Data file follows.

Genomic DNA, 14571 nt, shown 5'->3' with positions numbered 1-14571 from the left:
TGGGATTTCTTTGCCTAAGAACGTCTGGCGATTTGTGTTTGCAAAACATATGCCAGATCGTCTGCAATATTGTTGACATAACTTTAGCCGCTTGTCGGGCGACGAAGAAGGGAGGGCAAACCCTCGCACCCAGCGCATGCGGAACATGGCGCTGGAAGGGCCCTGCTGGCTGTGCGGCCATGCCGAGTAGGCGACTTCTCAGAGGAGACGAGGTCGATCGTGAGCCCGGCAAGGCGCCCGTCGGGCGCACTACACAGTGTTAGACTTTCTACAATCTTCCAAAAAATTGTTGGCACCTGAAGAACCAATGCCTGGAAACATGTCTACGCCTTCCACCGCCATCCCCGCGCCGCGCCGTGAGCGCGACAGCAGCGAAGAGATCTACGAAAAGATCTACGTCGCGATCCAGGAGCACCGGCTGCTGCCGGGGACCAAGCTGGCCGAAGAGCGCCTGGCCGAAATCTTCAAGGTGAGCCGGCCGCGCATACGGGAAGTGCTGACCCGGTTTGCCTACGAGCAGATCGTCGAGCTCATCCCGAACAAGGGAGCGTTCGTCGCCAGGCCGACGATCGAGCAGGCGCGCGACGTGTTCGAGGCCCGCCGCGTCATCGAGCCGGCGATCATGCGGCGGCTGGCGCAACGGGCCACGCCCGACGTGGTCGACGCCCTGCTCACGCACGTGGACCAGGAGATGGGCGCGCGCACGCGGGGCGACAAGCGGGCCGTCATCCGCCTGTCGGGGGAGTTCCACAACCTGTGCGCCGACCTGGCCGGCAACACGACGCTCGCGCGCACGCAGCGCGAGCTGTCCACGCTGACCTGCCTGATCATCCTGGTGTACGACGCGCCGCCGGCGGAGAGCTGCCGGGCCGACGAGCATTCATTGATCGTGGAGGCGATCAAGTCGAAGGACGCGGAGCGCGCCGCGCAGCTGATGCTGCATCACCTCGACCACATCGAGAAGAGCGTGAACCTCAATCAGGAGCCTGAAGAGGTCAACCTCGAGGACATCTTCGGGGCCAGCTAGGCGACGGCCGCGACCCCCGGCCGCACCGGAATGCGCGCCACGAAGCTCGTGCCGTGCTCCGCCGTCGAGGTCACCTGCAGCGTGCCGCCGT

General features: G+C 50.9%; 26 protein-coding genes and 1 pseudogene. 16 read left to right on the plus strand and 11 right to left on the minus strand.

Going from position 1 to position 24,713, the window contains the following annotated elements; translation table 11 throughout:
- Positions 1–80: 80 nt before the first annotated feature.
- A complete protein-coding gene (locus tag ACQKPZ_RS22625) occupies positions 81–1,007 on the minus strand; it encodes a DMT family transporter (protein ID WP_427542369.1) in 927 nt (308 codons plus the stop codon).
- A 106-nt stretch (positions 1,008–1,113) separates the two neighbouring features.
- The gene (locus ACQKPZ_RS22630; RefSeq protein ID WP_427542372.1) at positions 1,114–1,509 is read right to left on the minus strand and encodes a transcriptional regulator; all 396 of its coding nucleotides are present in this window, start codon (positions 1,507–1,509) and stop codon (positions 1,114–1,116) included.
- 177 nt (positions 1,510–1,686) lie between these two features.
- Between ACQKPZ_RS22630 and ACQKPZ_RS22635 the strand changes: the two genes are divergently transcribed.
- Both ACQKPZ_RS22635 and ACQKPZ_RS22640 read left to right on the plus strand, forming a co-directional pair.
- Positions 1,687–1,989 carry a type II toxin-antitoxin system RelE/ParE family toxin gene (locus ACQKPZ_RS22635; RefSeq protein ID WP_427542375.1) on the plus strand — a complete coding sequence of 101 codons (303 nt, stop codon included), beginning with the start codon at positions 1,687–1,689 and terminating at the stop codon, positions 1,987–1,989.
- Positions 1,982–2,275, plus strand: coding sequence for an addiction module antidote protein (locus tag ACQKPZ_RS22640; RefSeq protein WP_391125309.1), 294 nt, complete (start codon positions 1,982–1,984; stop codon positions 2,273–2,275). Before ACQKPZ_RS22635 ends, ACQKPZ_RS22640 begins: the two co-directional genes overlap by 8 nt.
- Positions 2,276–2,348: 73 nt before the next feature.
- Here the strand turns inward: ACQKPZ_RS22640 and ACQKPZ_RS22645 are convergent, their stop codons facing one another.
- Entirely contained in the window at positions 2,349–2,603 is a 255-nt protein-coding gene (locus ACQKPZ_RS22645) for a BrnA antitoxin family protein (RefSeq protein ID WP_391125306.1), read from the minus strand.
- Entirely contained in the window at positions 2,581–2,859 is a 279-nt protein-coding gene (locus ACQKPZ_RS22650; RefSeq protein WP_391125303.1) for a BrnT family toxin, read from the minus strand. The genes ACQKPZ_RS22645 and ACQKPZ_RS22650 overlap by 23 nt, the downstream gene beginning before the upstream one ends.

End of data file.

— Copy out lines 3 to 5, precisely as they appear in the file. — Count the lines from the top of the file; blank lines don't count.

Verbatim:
General features: G+C 50.9%; 26 protein-coding genes and 1 pseudogene. 16 read left to right on the plus strand and 11 right to left on the minus strand.

Going from position 1 to position 24,713, the window contains the following annotated elements; translation table 11 throughout:
- Positions 1–80: 80 nt before the first annotated feature.